This column reflects the opinion of the writer and does not in any way reflect the views of The Stanford Daily.
Somewhere in the midst of watching Giannis Antetokounmpo’s adorable ‘mean mug’ and his absurd stride that makes a eurostep dunk from the three-point line possible, I was sold. The “Greek Freak” flashed glimpses of his absurdly high ceiling and the player that he can be — an MVP-caliber generational superstar that dominates the Association.
In a world of hot-take cannons, I honestly don’t believe the pending superstar plight of Giannis is controversial. Many around the league have favored the Bucks’ franchise icon for the Most Improved Player annual award for getting better at literally everything imaginable on the basketball court, as the Greek Freak became the first player in NBA history to be top-20 in the league in points, assists, steals, blocks and rebounds in seasonal averages.
Antetokounmpo raised all his stats while also simply playing better basketball, as reflected in his increase in efficiency from 19.0 to 26.2 that powered the Bucks to its first winning season (42-40 good for 6th in East and 8th in West) since Milwaukee drafted Giannis in 2013. While the Bucks also deepened their rotations with the addition of Matthew Dellavedova and development of rookie Malcolm Brogdon, NBA.com still has the Greek Freak’s Player Impact Estimate — measuring the player’s statistical contribution to the overall game’s statistical contribution — at 17.6 at 10th in the league, which compares to the likes of the Clippers’ point “God” Chris Paul and the Spurs’ MVP candidate Kawhi Leonard.
The Bucks’ winning campaign also comes during an injury-marred season for Milwaukee during which key players Jabari Parker and Khris Middleton played less than one combined game together due to unfortunate extended injuries.
What’s even more impressive for Antetokounmpo is his comparison to other superstars during their relative campaigns at his age. Comparing his statline to the likes of LeBron, Paul George, Kawhi Leonard and Kevin Durant during their respective seasons at 22, the Greek Freak definitely established himself amongst the highest echelon in the NBA with the only question being the ceiling of his potential.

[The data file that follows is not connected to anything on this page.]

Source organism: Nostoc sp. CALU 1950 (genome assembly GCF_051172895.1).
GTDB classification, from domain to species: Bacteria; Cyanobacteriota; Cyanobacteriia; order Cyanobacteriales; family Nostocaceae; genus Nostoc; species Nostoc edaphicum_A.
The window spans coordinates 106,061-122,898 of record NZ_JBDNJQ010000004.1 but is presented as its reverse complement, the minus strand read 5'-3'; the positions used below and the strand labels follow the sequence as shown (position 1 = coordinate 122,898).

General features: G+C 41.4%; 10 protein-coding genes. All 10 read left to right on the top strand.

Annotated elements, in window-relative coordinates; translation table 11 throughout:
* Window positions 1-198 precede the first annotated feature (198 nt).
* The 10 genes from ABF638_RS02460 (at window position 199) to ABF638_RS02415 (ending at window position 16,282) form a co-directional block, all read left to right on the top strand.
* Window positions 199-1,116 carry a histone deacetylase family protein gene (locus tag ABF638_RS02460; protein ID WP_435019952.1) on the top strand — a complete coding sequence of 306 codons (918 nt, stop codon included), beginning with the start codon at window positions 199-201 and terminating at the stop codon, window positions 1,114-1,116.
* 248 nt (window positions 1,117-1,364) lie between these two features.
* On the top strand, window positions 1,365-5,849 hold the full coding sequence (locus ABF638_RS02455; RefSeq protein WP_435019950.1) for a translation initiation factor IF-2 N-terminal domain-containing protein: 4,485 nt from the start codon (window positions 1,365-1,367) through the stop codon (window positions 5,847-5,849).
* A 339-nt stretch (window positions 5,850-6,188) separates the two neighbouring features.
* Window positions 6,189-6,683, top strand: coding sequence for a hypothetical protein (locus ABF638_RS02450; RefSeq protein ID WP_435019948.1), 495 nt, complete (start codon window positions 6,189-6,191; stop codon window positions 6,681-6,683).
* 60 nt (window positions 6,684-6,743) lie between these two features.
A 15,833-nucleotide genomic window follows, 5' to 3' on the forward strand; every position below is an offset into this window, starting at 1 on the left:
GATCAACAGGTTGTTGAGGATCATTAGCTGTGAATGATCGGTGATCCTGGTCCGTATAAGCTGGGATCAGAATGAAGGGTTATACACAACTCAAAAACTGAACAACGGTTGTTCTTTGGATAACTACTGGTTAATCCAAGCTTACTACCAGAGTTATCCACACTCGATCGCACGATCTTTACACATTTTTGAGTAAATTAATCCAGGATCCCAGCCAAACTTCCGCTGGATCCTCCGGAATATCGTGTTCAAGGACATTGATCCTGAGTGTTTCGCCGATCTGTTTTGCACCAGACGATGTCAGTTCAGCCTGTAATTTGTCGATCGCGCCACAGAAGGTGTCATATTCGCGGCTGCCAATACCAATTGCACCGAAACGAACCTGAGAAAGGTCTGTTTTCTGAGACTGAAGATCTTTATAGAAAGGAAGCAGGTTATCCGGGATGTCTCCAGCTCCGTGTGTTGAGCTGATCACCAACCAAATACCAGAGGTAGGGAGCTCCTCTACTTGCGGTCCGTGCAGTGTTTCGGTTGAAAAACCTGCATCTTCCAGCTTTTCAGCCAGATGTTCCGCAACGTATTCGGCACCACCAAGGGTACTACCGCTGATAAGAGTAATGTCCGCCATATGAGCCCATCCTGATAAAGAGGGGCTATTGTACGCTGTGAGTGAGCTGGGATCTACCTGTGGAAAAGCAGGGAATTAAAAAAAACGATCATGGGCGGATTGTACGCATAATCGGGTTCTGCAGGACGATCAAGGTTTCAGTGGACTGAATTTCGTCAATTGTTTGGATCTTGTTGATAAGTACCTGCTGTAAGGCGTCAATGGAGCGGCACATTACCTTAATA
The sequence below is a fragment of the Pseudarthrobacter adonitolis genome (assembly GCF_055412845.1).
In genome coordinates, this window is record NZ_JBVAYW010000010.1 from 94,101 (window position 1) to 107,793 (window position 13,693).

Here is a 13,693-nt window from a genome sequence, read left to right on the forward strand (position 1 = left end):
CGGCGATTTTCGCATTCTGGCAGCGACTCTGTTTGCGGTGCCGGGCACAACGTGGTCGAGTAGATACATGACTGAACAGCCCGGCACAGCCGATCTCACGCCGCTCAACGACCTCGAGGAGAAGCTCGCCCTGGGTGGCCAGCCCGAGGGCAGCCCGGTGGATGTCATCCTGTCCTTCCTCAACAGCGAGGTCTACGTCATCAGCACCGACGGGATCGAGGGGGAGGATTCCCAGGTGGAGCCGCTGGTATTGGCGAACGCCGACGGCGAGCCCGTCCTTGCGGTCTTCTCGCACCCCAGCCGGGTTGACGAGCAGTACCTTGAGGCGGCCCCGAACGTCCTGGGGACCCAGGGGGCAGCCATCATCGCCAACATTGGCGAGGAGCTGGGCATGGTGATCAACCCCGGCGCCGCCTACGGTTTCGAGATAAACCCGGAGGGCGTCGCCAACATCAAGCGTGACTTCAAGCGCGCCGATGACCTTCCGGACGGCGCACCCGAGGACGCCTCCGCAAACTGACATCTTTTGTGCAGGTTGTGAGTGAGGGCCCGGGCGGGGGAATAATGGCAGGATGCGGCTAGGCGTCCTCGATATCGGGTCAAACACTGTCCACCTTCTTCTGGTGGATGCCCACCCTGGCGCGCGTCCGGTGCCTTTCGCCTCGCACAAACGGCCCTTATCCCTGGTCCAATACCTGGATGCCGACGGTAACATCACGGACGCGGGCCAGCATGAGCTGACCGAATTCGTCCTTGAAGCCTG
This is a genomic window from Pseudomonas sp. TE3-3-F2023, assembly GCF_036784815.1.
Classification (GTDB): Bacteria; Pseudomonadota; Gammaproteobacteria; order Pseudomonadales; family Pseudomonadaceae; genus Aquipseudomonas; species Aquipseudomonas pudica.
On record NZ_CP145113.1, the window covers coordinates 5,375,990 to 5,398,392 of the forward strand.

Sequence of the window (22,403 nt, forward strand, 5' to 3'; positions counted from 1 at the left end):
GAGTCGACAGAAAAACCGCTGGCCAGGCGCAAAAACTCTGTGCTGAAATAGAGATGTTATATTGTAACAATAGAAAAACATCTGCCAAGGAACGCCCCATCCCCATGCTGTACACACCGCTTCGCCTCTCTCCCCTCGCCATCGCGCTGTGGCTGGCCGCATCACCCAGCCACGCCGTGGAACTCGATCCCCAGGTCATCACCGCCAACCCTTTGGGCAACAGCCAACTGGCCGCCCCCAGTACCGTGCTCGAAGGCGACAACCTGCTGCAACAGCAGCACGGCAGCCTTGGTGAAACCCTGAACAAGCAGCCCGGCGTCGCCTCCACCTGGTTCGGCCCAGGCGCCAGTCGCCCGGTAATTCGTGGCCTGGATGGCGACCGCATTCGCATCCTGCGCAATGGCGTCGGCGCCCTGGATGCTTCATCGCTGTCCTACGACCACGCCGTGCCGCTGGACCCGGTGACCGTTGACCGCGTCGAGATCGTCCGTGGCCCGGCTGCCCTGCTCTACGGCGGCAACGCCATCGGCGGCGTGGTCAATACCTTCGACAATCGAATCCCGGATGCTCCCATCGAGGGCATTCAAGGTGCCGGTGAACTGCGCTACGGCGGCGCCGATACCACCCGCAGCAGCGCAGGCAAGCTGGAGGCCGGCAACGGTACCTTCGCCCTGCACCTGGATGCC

Amongst a handful of the top small forwards that are now household names across the basketball nation, Antetokounmpo leads in rebounds, assists and blocks while also owning the second-biggest player impact behind LeBron to lead an injury-laden Bucks team to competitiveness in the postseason, showing just how impressive this young foreign superstar’s campaign has been.
Beyond just the stats, Antetokounmpo dominates both the court and spectator’s attention during every game — and for good reason. While eye-popping plays like his elbow block on Toronto’s Norman Powell show up on Sportscenter, his key cuts to the basket — whether he gets the ball or not — demand so much attention that it almost always produces wide open shots for teammates, like this hard-cut off the inbound pass to free Dellavedova for an open three:
Let alone his ability to have freakish capabilities to dish the ball at his size, like this behind-the-back transition assist to a wide-open Plumlee for a layup:
The Bucks’ superstar virtually does it all on the court, from coast to coast highlight dunks to providing stellar pick and roll defense integral to Milwaukee’s defensive capabilities, and a large part of Milwaukee’s return to success falls on the shoulders of this wunderkind and his amazing capacity on the court.
In the young NBA playoffs thus far, Giannis has both earned his second postseason double-double while being a menace on both ends of the floor in the Bucks’ first-round against Toronto. In the four games played in the series thus far, Antetokounmpo actually averages a double-double with 21.3 points and 10 rebounds per game while his ridiculous length makes finding open shots nearly impossible for Raptors’ backcourt All-Stars DeMar Derozan and Kyle Lowry.
Giannis’ absurd ‘do-it-all’ on the court ability leaves everybody around him feeling like Reggie Evans a couple years ago; not only does the 7-footer display all-around greatness this season, but his ceiling has yet to really be tested. If — at just 22 — the Greek Freak already has been described as “impossible to guard” from frustrated opponents and coaches, I find it hard to believe that Antetokounmpo will have trouble ascending to NBA dominance and becoming a generational legend — only if people can learn to pronounce his name.
Contact Lorenzo Rosas at enzor9 ‘at’ stanford.edu.